Politics & Policy

Ron’s Moment

Stem-cell delusions.

Ron Reagan junior’s speech tonight was not nearly as contemptible as I had expected it to be. He didn’t exploit his father’s death or his family’s suffering in the text of his remarks, although of course the mere fact of his speaking at the Democratic convention was exploitative enough. (He certainly was not picked for his excellence in delivering speeches.) The idea that his speech was not “political” or “partisan,” as he put it, is probably not an insult to our intelligence; it is probably his speechwriter’s insult to his.

Reagan’s basic argument was that it would be cruel to deny sick people treatments because some people have “theological” objections to funding embryonic-stem-cell research. Other people will think it is cruel to run a political campaign that exaggerates the potential for this line of research to generate cures. Reagan said he wanted to “try and paint as simple a picture as I can while still doing justice to the incredible science involved.” He failed to do that justice. The scenario he outlined–of medicine that would repair the brains of Parkinson’s sufferers, of “your own personal biological repair kit standing by at the hospital”–is generally considered unlikely. To say that it could bring “the greatest medical breakthrough in our or any lifetime” is to show that no real attempt was made at doing justice. Rep. Langevin’s introductory remarks, in which he suggested that taxpayer subsidies would make him walk again, and implicitly also help others in his situation, was also unrealistic–and, to that extent, it was cruel and contemptible.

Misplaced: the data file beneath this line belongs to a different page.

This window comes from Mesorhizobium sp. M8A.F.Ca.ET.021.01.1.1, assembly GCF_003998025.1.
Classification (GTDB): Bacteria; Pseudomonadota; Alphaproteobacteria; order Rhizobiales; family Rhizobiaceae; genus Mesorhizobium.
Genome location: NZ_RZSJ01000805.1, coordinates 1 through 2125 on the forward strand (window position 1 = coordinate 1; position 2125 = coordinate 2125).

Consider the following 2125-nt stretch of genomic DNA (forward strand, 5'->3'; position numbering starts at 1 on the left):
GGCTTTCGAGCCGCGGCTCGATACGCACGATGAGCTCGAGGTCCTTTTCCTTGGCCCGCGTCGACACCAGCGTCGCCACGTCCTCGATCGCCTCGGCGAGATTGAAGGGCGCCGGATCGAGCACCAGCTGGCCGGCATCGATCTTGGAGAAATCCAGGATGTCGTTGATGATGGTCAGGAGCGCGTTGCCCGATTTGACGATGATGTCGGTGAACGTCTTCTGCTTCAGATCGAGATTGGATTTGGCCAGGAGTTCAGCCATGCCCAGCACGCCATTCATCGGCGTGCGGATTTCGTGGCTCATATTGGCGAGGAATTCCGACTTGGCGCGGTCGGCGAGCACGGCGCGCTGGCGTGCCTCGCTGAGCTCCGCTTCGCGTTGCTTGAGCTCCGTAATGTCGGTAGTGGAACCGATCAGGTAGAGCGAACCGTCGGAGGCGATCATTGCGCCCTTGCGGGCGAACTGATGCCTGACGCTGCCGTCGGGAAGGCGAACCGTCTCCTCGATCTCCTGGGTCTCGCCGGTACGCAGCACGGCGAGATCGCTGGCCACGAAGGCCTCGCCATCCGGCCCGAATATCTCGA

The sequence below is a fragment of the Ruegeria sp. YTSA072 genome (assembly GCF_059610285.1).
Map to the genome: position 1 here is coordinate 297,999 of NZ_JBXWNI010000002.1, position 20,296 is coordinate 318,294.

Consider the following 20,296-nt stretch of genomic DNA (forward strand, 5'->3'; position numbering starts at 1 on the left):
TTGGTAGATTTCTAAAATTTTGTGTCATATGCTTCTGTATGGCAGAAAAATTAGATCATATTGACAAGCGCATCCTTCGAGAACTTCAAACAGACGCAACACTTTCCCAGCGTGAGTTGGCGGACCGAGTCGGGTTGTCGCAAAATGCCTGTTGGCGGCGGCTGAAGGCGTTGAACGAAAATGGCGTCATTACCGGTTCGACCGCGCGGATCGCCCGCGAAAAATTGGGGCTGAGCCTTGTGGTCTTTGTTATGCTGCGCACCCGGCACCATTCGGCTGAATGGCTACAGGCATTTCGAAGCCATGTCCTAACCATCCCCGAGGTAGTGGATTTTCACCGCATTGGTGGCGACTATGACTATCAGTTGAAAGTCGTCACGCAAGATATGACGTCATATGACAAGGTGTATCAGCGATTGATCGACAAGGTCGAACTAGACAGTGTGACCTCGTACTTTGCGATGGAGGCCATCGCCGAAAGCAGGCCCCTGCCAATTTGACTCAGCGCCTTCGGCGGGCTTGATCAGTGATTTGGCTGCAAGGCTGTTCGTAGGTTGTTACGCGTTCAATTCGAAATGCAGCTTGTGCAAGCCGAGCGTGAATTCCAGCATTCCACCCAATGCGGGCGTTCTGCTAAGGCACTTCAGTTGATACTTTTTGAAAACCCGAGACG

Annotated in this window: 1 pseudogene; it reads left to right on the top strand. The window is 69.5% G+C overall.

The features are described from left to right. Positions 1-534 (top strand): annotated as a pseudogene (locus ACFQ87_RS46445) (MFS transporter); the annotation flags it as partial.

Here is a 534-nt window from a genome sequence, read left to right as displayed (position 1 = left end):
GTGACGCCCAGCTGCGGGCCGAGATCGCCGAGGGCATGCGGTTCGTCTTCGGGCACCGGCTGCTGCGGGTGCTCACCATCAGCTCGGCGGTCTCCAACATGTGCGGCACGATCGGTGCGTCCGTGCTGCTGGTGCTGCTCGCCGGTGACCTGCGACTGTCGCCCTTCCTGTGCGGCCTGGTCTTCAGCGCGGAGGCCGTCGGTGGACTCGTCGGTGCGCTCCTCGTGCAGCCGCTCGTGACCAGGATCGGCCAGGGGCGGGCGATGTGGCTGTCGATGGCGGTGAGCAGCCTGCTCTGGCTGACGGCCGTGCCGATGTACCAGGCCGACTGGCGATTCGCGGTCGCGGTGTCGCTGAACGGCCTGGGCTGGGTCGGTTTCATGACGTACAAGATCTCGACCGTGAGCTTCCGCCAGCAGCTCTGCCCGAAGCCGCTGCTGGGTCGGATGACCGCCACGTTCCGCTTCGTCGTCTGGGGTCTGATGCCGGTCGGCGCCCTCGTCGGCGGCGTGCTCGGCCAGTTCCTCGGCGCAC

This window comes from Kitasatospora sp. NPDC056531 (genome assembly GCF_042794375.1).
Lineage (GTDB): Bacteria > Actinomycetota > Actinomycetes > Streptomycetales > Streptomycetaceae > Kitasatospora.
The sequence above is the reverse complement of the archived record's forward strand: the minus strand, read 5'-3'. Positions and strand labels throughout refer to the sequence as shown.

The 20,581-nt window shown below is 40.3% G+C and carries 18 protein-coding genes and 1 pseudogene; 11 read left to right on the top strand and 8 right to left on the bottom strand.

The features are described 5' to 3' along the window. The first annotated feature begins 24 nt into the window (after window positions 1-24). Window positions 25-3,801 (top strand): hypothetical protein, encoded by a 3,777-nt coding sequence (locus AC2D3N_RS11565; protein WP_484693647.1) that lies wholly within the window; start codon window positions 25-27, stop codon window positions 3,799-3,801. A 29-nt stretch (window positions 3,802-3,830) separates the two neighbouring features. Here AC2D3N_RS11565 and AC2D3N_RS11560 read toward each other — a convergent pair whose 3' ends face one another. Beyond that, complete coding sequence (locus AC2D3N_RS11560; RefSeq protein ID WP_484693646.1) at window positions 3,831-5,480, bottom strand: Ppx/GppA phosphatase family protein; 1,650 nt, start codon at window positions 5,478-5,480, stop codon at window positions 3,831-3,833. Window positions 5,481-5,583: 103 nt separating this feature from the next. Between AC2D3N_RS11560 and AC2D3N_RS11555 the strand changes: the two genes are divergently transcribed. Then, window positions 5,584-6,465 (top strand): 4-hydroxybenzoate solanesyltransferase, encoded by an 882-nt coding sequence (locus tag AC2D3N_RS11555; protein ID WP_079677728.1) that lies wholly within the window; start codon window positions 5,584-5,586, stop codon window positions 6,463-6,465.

Reagan attempted to engage the arguments of those who believe that the killing of human embryos should not be subsidized. He deserves some credit for this: Many people just skip past this question. “It is the hallmark of human intelligence that we are able to make distinctions,” he said. But it is a hallmark of human intelligence that we are able to make rationalizations, too. And Reagan’s distinctions don’t distinguish. Killing embryos is not a problem, he said, because those embryos have no fingers or toes. So much for quadriplegics. It’s not a problem because they feel no pain–like the comatose, or people given lethal injections. It’s not a problem because the future will approve. In which case, so much the worse for the future. (All of these arguments, by the way, contradict Reagan’s earlier insistence that the research involves only using the materials of our own bodies.)

One of Ron Reagan junior’s friends should tell him not to talk too much about “human intelligence.”

Ramesh Ponnuru is a senior editor for National Review, a columnist for Bloomberg Opinion, a visiting fellow at the American Enterprise Institute, and a senior fellow at the National Review Institute.

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